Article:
Karu abattoir is one of the animal slaughtering centres in the Federal Capital Territory, Abuja, where meat consumers and traders gather on a daily basis to trade on animals as well as raw meat for home consumption or commercial use.
Located a few meters away from the Nyanya-Keffi Expressway, the abattoir announces itself to the visitor by the stench that emanates from animal faeces. Every morning, branded vehicles from all parts of the FCT find their ways to the market to buy from the array of rams and animal meat on display.
From all indications, businesses worth millions of naira are transacted in the abattoir daily. No fewer than 3,000 animals consisting mainly of goats, rams and cows are slaughtered in the abattoir daily. The figure goes up higher by 30 percent at weekends and doubles during festive periods.
This is where Emeka Brendon, from Enugu State, sells rams during festive periods. He was one of the many ram sellers who made brisk business at the market during the recent Eid-el-Kabir celebration.
Brendon told THE WHISTLER that he made the best sales in the market this year with his brand of unique rams.
Unlike the sour experience of other ram traders across the country who complained of low sales, Brendon, who buys his ram from the far northern ram markets in Sokoto and Kebbi States, narrated a pleasant experience.
Brendon told our correspondent that ram sellers were apprehensive about sales this year due to the economic situation of the country. He said, “In fact, most of us were so scared that we may end up not selling anything when it was 3 days to sallah. Two days to the celebration, everybody was surprised. Our rams were bought massively and almost everything I brought to the market was sold.
“This Year, I brought 120 rams and I sold about 105. I’m left with 15 unsold rams, after making so much gain this year. The ram business this year is very wonderful! We thank God.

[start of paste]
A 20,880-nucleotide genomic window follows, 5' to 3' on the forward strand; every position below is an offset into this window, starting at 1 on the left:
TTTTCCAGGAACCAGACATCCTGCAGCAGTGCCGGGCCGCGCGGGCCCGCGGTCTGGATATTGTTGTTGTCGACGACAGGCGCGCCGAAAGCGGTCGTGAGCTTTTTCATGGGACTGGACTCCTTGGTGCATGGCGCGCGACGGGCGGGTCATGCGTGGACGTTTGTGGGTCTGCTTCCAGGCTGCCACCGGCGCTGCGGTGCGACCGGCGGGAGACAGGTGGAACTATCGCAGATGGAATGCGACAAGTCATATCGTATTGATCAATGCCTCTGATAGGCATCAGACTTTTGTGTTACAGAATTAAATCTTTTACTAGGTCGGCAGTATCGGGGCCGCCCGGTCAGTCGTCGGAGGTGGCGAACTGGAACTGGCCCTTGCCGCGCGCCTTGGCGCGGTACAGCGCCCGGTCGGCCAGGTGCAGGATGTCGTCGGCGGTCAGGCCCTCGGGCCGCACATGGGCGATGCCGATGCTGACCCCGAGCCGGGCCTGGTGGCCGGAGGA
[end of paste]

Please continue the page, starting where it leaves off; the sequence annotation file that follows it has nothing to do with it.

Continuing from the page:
“My most prized ram is 950,000 naira; it’s a Sudanese ram imported from Sudan. Buyers were pricing it for me at the rate of N850,000 but I told them this is not a Nigerian ram, and I couldn’t sell it at that price. And if I’m unable to sell it this year, I will keep feeding it and sell it next year.
“The smallest ram among my rams this year is N230,000 and last year’s sale was poor. The biggest ram I sold was between N250,000 to N350,000. I took about 80 to 90 rams to the market but ended up selling about 70 rams.”
Brendon said last year, he paid N1,500 or less for the cost of transporting each ram, but this year, he paid 3,500 naira per ram.
He said in ecstatic tone that many people were complaining of no money last year, and didn’t buy many of his rams. But this year, when the price of ram is almost double, people bought many of his rams.
He explained that the reason why his rams were sold off this year had nothing to do with him having stand-by customers, but because he had big rams that attracted buyers.
“I only have two of such stand-by customers, but I still managed to get high patronage. This is because my rams are big enough to attract customers,” he said.
Explaining the high cost of rams, he said “It’s not every bush market that sells livestock to us in the north now because of the insurgency there. And this of course affected the price of rams, coupled with the cost of transportation.
“The scarcity of fuel makes the cost of transporting these rams to also go high. All these are part of the reasons why rams are costly this year.”
But while Brendon is smiled to the bank during the Sallah period, many of his counterparts are lamenting abysmal sales.
Kabiru Ibrahim said he paid 4,000 to 5000 this year for each ram transported from the bush markets in the North where rams are sold, down to Abuja, while a trailer load to Abuja cost about N700,000. He however, couldn’t recoup most of his investments in the rams.
Mallam Idris Babangida, a ram seller in Kugbo Market, lamented low patronage, describing this year’s sallah celebration as the worst in terms of sales.
Babangida said they knew things were hard for people but did not expect this year’s sales to be so bad for them.
He said, “The least ram I have in my stand is N130,000, and the highest is N350,000. I deal mainly on male species based on the demand of consecutive years in the past. If only I had more female rams I’ll not be complaining this much, as I would mate them with the males and start preparing for next year’s sales hopefully.
“Last year, I sold my biggest ram for N230,000 and the smallest for N75,000. I have a customer that buys two big rams and a small one, this year he bought just one big ram.”
He added that one of the reasons that contributed to the hike in prices this year is the consistent insecurity in the north.
He said most livestock owners could not focus on the business because many lost their cattle to banditry. Those who could continue the business increased the prices.
He lamented poor sales, saying “Unfortunately, I still couldn’t sell off my rams. I’m at a loss on several angles because I have old rams that need to be sold out, else they die.
“ I also have debts to clear from the people I bought rams from. This isn’t how I envisioned this year’s sales.”